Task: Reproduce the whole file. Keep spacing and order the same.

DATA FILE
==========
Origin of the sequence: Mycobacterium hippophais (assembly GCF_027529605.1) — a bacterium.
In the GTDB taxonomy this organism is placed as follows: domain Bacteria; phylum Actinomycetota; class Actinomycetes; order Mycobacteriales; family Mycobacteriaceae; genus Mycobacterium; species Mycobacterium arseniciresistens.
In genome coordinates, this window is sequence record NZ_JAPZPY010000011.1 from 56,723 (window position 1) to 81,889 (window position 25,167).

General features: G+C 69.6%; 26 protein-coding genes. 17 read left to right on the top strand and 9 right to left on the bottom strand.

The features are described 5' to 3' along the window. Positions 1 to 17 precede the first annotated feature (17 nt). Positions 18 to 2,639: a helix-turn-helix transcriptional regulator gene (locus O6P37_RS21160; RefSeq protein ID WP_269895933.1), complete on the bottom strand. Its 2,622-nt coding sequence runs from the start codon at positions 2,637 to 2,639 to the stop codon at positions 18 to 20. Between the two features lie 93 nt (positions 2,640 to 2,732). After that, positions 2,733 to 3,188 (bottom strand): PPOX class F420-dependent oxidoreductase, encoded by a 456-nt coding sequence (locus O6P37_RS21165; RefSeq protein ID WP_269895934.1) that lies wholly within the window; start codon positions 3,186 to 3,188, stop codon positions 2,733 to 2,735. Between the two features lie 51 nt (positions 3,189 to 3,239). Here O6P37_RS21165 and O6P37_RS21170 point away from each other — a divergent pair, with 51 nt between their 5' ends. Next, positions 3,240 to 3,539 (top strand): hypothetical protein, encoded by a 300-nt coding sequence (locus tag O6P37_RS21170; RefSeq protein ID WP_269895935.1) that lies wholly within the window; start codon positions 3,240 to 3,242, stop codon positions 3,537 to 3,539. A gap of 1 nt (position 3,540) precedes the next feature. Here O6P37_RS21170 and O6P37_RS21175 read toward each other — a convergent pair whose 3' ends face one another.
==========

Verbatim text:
Origin of the sequence: Mycobacterium hippophais (assembly GCF_027529605.1) — a bacterium.
In the GTDB taxonomy this organism is placed as follows: domain Bacteria; phylum Actinomycetota; class Actinomycetes; order Mycobacteriales; family Mycobacteriaceae; genus Mycobacterium; species Mycobacterium arseniciresistens.
In genome coordinates, this window is sequence record NZ_JAPZPY010000011.1 from 56,723 (window position 1) to 81,889 (window position 25,167).

General features: G+C 69.6%; 26 protein-coding genes. 17 read left to right on the top strand and 9 right to left on the bottom strand.

The features are described 5' to 3' along the window. Positions 1 to 17 precede the first annotated feature (17 nt). Positions 18 to 2,639: a helix-turn-helix transcriptional regulator gene (locus O6P37_RS21160; RefSeq protein ID WP_269895933.1), complete on the bottom strand. Its 2,622-nt coding sequence runs from the start codon at positions 2,637 to 2,639 to the stop codon at positions 18 to 20. Between the two features lie 93 nt (positions 2,640 to 2,732). After that, positions 2,733 to 3,188 (bottom strand): PPOX class F420-dependent oxidoreductase, encoded by a 456-nt coding sequence (locus O6P37_RS21165; RefSeq protein ID WP_269895934.1) that lies wholly within the window; start codon positions 3,186 to 3,188, stop codon positions 2,733 to 2,735. Between the two features lie 51 nt (positions 3,189 to 3,239). Here O6P37_RS21165 and O6P37_RS21170 point away from each other — a divergent pair, with 51 nt between their 5' ends. Next, positions 3,240 to 3,539 (top strand): hypothetical protein, encoded by a 300-nt coding sequence (locus tag O6P37_RS21170; RefSeq protein ID WP_269895935.1) that lies wholly within the window; start codon positions 3,240 to 3,242, stop codon positions 3,537 to 3,539. A gap of 1 nt (position 3,540) precedes the next feature. Here O6P37_RS21170 and O6P37_RS21175 read toward each other — a convergent pair whose 3' ends face one another.